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Subject Re: Modify HTTP status returned by stopped context
Date Fri, 15 Jun 2012 16:30:36 GMT

I attempted to do what you prescribed but I am running into a snag and
can't figure out what I've done incorrectly.

I have a context, we'll call it /foo

In my ROOT web application (/) I created a servlet with a mapping of /foo/*
like so:



The above configuration loads fine (servlet starts up no problem).

I've created a simple JSP to respond with a 503.  We'll call it
change-status.jsp.  If I call this page, it works fine.  However, when I
stop the context /foo, and attempt to reach /foo/whatever, I still get a
404 as if my servlet isn't even trying to handle the request.

I thought maybe I needed to specify an error page so that ROOT would know
what to do with a 404, so I setup the following in the ROOT web app's

If I go to http://myserver:8080/not-a-real-page" the 404 triggers the
location specified, and my JSP correctly returns a blank page with an HTTP
status of 503.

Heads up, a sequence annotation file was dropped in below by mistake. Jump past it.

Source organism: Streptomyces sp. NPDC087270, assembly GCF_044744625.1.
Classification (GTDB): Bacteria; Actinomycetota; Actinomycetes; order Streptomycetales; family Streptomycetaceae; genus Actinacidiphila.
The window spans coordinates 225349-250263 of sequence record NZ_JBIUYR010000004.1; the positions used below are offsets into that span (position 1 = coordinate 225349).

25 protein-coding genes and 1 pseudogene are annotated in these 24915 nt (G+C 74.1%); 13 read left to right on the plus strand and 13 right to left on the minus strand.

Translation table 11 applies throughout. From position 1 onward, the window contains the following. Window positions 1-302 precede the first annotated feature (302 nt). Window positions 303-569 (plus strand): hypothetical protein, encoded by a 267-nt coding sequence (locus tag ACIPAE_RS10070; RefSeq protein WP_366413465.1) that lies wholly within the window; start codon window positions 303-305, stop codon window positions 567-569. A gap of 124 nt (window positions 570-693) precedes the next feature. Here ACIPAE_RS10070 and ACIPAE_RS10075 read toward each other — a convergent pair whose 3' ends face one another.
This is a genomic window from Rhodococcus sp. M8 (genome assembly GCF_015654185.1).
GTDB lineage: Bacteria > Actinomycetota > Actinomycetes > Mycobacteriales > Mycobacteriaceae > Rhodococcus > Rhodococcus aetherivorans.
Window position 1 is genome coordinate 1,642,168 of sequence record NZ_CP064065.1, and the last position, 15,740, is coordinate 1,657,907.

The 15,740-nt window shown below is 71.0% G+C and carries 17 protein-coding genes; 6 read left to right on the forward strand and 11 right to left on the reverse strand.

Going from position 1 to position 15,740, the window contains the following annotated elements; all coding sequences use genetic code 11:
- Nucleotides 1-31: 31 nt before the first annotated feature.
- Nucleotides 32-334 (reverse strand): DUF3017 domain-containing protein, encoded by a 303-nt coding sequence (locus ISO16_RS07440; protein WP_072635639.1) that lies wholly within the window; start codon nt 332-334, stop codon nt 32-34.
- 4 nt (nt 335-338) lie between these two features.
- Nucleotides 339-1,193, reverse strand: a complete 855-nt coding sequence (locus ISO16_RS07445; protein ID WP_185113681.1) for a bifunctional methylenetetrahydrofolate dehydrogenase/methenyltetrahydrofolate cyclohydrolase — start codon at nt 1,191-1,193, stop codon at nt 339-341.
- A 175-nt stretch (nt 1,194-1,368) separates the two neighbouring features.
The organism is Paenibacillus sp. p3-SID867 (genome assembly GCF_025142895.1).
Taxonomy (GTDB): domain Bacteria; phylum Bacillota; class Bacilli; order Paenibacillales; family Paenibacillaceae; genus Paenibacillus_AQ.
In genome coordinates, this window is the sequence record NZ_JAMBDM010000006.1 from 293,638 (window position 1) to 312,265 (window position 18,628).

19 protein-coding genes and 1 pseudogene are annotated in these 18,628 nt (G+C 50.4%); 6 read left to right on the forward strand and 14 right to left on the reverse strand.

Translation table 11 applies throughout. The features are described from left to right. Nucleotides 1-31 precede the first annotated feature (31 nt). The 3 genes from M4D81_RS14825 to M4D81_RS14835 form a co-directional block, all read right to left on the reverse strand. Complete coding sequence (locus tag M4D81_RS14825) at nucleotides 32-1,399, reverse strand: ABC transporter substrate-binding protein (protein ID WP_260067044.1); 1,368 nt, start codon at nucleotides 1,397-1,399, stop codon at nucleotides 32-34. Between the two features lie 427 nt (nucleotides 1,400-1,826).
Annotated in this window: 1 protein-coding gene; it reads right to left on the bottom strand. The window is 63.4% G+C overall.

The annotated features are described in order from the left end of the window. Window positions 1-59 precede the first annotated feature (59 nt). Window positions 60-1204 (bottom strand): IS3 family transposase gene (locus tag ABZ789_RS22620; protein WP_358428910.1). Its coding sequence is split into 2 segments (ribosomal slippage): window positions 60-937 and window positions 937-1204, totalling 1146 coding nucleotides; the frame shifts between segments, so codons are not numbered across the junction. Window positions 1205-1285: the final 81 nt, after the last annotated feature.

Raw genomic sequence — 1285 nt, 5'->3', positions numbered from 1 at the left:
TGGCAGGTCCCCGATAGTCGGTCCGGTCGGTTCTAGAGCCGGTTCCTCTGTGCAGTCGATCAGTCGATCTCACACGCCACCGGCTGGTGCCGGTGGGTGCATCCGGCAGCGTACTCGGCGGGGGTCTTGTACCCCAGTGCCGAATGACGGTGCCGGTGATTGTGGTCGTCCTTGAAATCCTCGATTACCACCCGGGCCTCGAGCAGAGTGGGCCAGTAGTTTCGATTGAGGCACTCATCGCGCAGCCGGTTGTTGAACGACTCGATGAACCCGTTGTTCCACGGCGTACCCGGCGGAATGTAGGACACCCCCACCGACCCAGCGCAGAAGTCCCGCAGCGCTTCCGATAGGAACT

If I go to http://myserver:8080/foo/not-a-real-page" while the context /foo
is running, I get a 404 as expected.

If I go to http://myserver:8080/foo/some-other-fake-page" while the
context /foo is stopped, I still just get a 404.

I'm not sure where to go from here, and would greatly appreciate any ideas
you (or anyone else) have.

Kyle Harper

From:	Mark Thomas <>
To:	Tomcat Users List <>
Date:	06/14/2012 03:19 PM
Subject:	Re: Modify HTTP status returned by stopped context

On 14/06/2012 20:37, wrote:
> Hello,
> I am running multiple web applications on a tomcat server.  When a
> to a context in the stopped state is made, tomcat is returning 404 "not
> found" rather than 503 "unavailable".  Is it possible to change this
> behavior in any way?  Obviously I can't just modify _all_ HTTP 404
> responses to 503.  Just those which are coming from a context in the
> stopped state.

Assume the context in question is /foo

In the ROOT web application add a servlet with a mapping of /foo/*

The servlet should just return a 503 (or any other error code)

This works because the mapping rules require the longest match to the
context be considered first. While /foo is running, requests will be
mapped to the /foo context and the servlet in the ROOT web application
is ignored. When /foo is not running, the request is mapped to the
servlet in the ROOT web app.

This obviously won't work for stopping the ROOT web app.



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